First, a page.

Sustainable Heated Pavements for Infrastructure Longevity, Safety and Economic Competiveness

Icing of pavements during the winter leads to problems affecting the majority of the U.S. Department of Transportation's strategic goals. Icy roadways clearly pose a hazard to the safety of drivers and vehicle occupants. Icy roads also affect economic competitiveness as truck based transport of goods is slowed or interrupted. The use of de-icing agents, such as salt and Magnesium Chloride, can help prevent ice build-up on the roads, but bring with them significant initial and long term maintenance costs. Beyond the costs associated with purchasing and applying the materials, the application of chloride based agents to steel infrastructure (e.g. reinforced concrete pavements and bridge decks and steel bridge components) can lead to corrosion and possible premature failures. The American Society of Civil Engineers current grade of the U.S. roads is a D and bridges are a C+ (ASCE 2013). The deterioration caused by corrosion raises technological and economic issues associated with the state of good repair goal including how to inspect, manage, and repair deteriorating transportation structures. The use of these chemicals to prevent icing also has environmental costs, relating to the goal of sustainability. The climate of the Region 8 states served by Mid Planning Conference (MPC) means that icy roads are a national issue of great local significance. Heated pavements offer a potential solution for the problems caused by icy roads. New research is investigating the application of heated pavements to keep airport runways clear and decision making tools to help airport managers decide when the heated pavements or other snow clearing solutions are viable (Vigar 2013 ). Heating a full network of roads is likely not viable at this point, but the targeted heating of particular safety trouble spots, critical freight routes, and heavily salted areas has the potential to make significant contributions to the quality of U.S. and regional transportation networks. These networks often include generous right-of-way areas that may lend themselves to supporting a distributed energy producing infrastructure; potentially decreasing costs in remote locations. The presence of ice in concrete pores is a fairly well-understood process (Penttala 1998, Kauffmann 2004) that can accelerate environmental degradation of pavements or other roadbases. A number of novel approaches have been attempted, including conductive concrete (Yehia and Tuan 1999, 2000, 2004, Tuan 2004), conductive asphalt (Chen and co-workers 2011), heated wiring (Tuan 2004, Zhao and co-workers 2010) and there has been at least one full bridge demonstration project reported in the literature (Tuan 2008). However, there are no broad-based design or implementation guidelines for use of this class of technology, nor is there a fixed approach for powering such methods. Three key questions arise regarding the feasibility of a targeted heating approach: 1) How will locations where pavements will be targeted for heating be determined to make substantial contributions to improving safety, movement of goods, longevity of infrastructure and/or impact on the environment? 2) How will the appropriate source of energy necessary to heat the pavements be evaluated for each site in a sustainable manner (i.e. considering the triple bottom line)? 3) What type of paving technology can be effectively heated with the available energy or in a way that minimizes the energy demand?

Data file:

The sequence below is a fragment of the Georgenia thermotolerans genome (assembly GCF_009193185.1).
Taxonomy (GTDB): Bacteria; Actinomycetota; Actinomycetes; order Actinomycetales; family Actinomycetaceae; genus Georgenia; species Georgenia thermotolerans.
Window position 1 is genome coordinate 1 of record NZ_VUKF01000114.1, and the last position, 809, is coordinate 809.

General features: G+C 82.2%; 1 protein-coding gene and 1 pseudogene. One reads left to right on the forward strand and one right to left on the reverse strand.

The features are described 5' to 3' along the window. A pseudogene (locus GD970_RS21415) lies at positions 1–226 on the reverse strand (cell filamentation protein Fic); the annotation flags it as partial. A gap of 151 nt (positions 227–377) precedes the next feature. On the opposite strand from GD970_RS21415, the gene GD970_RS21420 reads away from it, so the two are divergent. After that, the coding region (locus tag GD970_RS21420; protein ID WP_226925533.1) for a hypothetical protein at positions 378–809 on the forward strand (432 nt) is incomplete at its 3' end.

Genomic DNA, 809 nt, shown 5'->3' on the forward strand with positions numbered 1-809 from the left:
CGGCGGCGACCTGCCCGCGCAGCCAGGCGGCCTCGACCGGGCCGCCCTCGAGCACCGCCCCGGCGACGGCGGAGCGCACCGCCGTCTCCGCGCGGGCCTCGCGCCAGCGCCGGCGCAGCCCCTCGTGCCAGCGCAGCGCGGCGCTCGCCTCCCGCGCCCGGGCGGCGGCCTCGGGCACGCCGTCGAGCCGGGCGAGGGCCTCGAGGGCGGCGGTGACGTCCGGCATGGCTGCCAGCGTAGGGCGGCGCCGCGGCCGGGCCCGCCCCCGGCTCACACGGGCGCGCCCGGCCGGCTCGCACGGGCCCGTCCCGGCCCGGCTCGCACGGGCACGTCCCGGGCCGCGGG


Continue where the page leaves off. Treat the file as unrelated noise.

• English


  • Status: Active
  • Funding: $99956
  • Contract Numbers:


  • Sponsor Organizations:

    Research and Innovative Technology Administration

    University Transportation Centers Program
    1200 New Jersey Avenue, SE
    Washington, DC  United States  20590
  • Managing Organizations:

    Mountain-Plains Consortium

    North Dakota State University
    Fargo, ND  United States  58108
  • Project Managers:

    Tolliver, Denver

  • Performing Organizations:

    Dept. of Civil and Environmental Engineering

    Colorado State University
    Fort Collins, CO  United States 
  • Principal Investigators:

    Heyliger, Paul

    Glick , Scott

    Atadero, Rebecca

  • Start Date: 20150625
  • Expected Completion Date: 20190930
  • Actual Completion Date: 0
  • USDOT Program: University Transportation Centers Program
  • Source Data: MPC-486

Subject/Index Terms

Filing Info

  • Accession Number: 01579928
  • Record Type: Research project
  • Source Agency: Mountain-Plains Consortium
  • Contract Numbers: DTRT13-G-UTC38
  • Files: UTC, RIP
  • Created Date: Oct 28 2015 12:36PM